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Judge allows Texas florist charged in Capitol riot to travel to Mexico for retreat.


A florist from Texas who is facing charges for participating in the riot at the Capitol last month can travel to Mexico later this month, a federal judge ruled Friday. Jenny Louise Cudd had gone viral earlier this week when some news reports incorrectly stated she had been given permission to visit Riviera Maya, Mexico for a retreat. At the time though she had only filed a request to get permission for travel. On Friday, Judge Trevor N. McFadden of the U.S. District Court for the District of Columbia granted her request to attend the “work-related bonding retreat.”

In approving the request, McFadden said Cudd doesn’t have a criminal history and no one had suggested she was a flight risk nor that she could pose a danger to others. McFadden also pointed out that the prosecutors had not objected to Cudd’s request to travel. The judge did order Cudd to “provide her itinerary to her supervising Pretrial Services Officer and follow any other instructions provided by Pretrial Services.”

There is no question that Cudd, a flower shop owner who unsuccessfully ran for mayor of Midland, Texas in 2019, was inside the Capitol at the time of the riot. She streamed a live video of herself inside the Capitol in which she says she “charged the Capitol today with patriots.” In the video she said that “we did break down Nancy Pelosi’s office door” and seemed happy with herself for participating in the insurrection. “Hell, yes, I am proud of my actions,” she said in the video.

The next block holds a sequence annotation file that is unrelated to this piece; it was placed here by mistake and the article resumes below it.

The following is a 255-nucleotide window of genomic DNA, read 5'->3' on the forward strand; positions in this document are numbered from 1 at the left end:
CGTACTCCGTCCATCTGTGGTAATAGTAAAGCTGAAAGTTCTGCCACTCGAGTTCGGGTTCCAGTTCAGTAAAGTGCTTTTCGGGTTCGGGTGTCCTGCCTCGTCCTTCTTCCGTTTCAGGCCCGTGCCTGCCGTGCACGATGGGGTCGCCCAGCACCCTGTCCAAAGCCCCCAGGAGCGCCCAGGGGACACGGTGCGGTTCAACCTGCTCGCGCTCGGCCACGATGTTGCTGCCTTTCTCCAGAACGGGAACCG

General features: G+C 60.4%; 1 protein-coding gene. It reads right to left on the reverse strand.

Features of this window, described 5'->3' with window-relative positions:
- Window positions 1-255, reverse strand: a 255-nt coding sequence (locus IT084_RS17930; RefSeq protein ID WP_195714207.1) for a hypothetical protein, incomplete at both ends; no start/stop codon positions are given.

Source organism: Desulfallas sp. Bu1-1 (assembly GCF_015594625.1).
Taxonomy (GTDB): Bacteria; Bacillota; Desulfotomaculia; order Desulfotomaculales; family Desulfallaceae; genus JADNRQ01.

Cudd also talked about her involvement with local media outlets. “I personally didn’t break anything,” Cudd told the Odessa American shortly after the riot. “I didn’t break down any doors. I didn’t do anything violent. No one that I saw had any weapons of any sort.” In a television interview, Cudd didn’t express regret, saying she’d “do it again in a heartbeat.” In the interview with the Odessa American, Cudd said she wasn’t worried about consequences to her actions “because I know I didn’t break the law.” Prosecutors apparently disagree with Cudd. At first she was charged with two misdemeanors but they later brought additional charges. A grand jury has indicted Cudd on five counts.





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Attorney responds after Rogersville man charged in US Capitol riot


SPRINGFIELD, Mo. (KY3) – A Rogersville man facing federal charges in the US Capitol riot on Jan. 6 was released from the Greene County Jail on bond Friday after appearing before a federal judge in Springfield.

Zachary Martin is charged with being on restricted buildings or grounds, unlawful activities on Capitol grounds and disorderly conduct and demonstrating in the Capitol.

Officers arrested Zachary Martin in southeast Springfield on Thursday. The FBI got a tip saying Martin had entered the US Capitol on January 6th and live streamed the event on Facebook.

Martin’s attorney, Dee Wampler, says Martin did not go to Washington, D.C. with the intent of going into the capitol, but the group mentality convinced him to enter.

“People were saying, “Come on in’ and you should think twice before you do anything like that. But it was, I think, the group think sort of took over,” Wampler says. “He went in and now he’s paying for it.”

Federal charging documents say a witness gave the FBI screenshots that had been circulating on Facebook from Martin’s livestream.